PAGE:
Last Sunday, while visiting Miami with her Mommy and Papi, Amalia took a cruise by catamaran to visit Stiltsville, a group of seven houses built on stilts on sand banks on the edge of Biscayne Bay.
She was wearing her new shocking pink bathing suit with butterflies on the chest for the first time.
But to ride in the rented catarmaran, she had to put on a life vest, and Mommy added sun screen and a hat. Safety first!
With Papi, who was going to be the captain of the ship, she examined their catamaran—number seven.
Crew member Amalia didn’t know what she was supposed to do with all the ropes, but Papi would explain.
We’re off!. Those dots on the horizon are some of the houses of Stiltsville.
The first stilt shack was built in the early 1930’s—some say to use for selling liquor during Prohibition, others say for gambling clubs, which was legal at one mile off shore.
Crawfish Eddie Walker built a shack on stilts in 1933 where visitors could get beer, gambling games and a chowder made with crawfish he caught under his shack.
More shacks were built by his buddies. Eddie’s shack was destroyed by a hurricane in 1950. Social clubs like the Calvert Club opened with membership dues. Politicians and wealthy Miamians flocked to them, but many of the structures were destroyed by Hurricane Donna in 1960. Some of the structures were created out of a sunken barge and a 150-foot yacht. The yacht housed the “Bikini Club”, where women wearing bikinis got free drinks.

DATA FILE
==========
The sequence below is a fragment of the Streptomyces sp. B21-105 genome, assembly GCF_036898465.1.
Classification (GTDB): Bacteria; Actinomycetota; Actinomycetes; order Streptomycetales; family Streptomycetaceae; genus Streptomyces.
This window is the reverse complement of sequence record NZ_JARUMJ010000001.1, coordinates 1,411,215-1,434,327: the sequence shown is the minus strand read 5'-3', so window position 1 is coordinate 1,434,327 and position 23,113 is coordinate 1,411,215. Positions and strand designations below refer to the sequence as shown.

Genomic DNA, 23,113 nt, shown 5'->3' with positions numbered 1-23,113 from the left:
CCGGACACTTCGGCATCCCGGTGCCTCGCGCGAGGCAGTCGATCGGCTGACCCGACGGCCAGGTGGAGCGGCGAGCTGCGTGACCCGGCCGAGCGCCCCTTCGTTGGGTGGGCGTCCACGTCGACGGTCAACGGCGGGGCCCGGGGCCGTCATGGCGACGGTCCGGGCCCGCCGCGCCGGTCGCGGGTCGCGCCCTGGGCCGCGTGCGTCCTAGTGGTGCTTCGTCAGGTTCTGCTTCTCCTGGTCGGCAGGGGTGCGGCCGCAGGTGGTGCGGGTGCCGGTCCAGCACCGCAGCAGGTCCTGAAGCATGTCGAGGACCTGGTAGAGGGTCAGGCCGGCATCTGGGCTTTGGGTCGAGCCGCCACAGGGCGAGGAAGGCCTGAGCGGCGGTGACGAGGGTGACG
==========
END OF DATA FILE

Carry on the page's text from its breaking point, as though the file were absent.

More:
Hurricane Betsy in 1965 ended the “wild west” era of Stiltsville. Florida began requiring annual payments for owners to lease their “campsites”. No permits for new construction were allowed. The state said all the shacks would be removed on July 1, 1999, but Congress expanded the boundaries of the Biscayne National Park taking in Stiltsville.
Life Magazine featured the place in an article in 1998, and more than 75,000 people signed a petition to save the structures. In 2003 a non-profit organization called the Stiltsville Trust was established to protect the seven remaining structures and now the National Parks Service owns the buildings, while their “caretakers” (leaseholders) perform maintenance.
Meanwhile, on every nice day, the partying continues—and people passing by on boats are often invited to join in.
Stiltsville has been the setting for movies, many novels, several episodes of Miami Vice and other TV programs. The Sessions and Shaw House was featured in a national ad campaign for Pittsburgh Paints.
Papi did a masterful job of sailing the catamaran, but Amalia was so exhausted being first mate that she took a power nap as they returned to shore, with Miami in the distance.
But the promise of seafood and key lime pie at the nearby Light House Café in Bill Baggs State Park brought her wide awake
And she ate a whole loaf of Cuban bread dipped in olive oil.
Then it was on to the beach where the Cape Florida light house overlooked the scene—the oldest standing structure in Greater Miami.
Mommy did a head stand.
Meanwhile Papi created a masterful sand castle
Which Amalia demolished with glee.
Sailing to Stlltsville was fun, Amalia decided
But the most fun of all was stomping on sandcastles.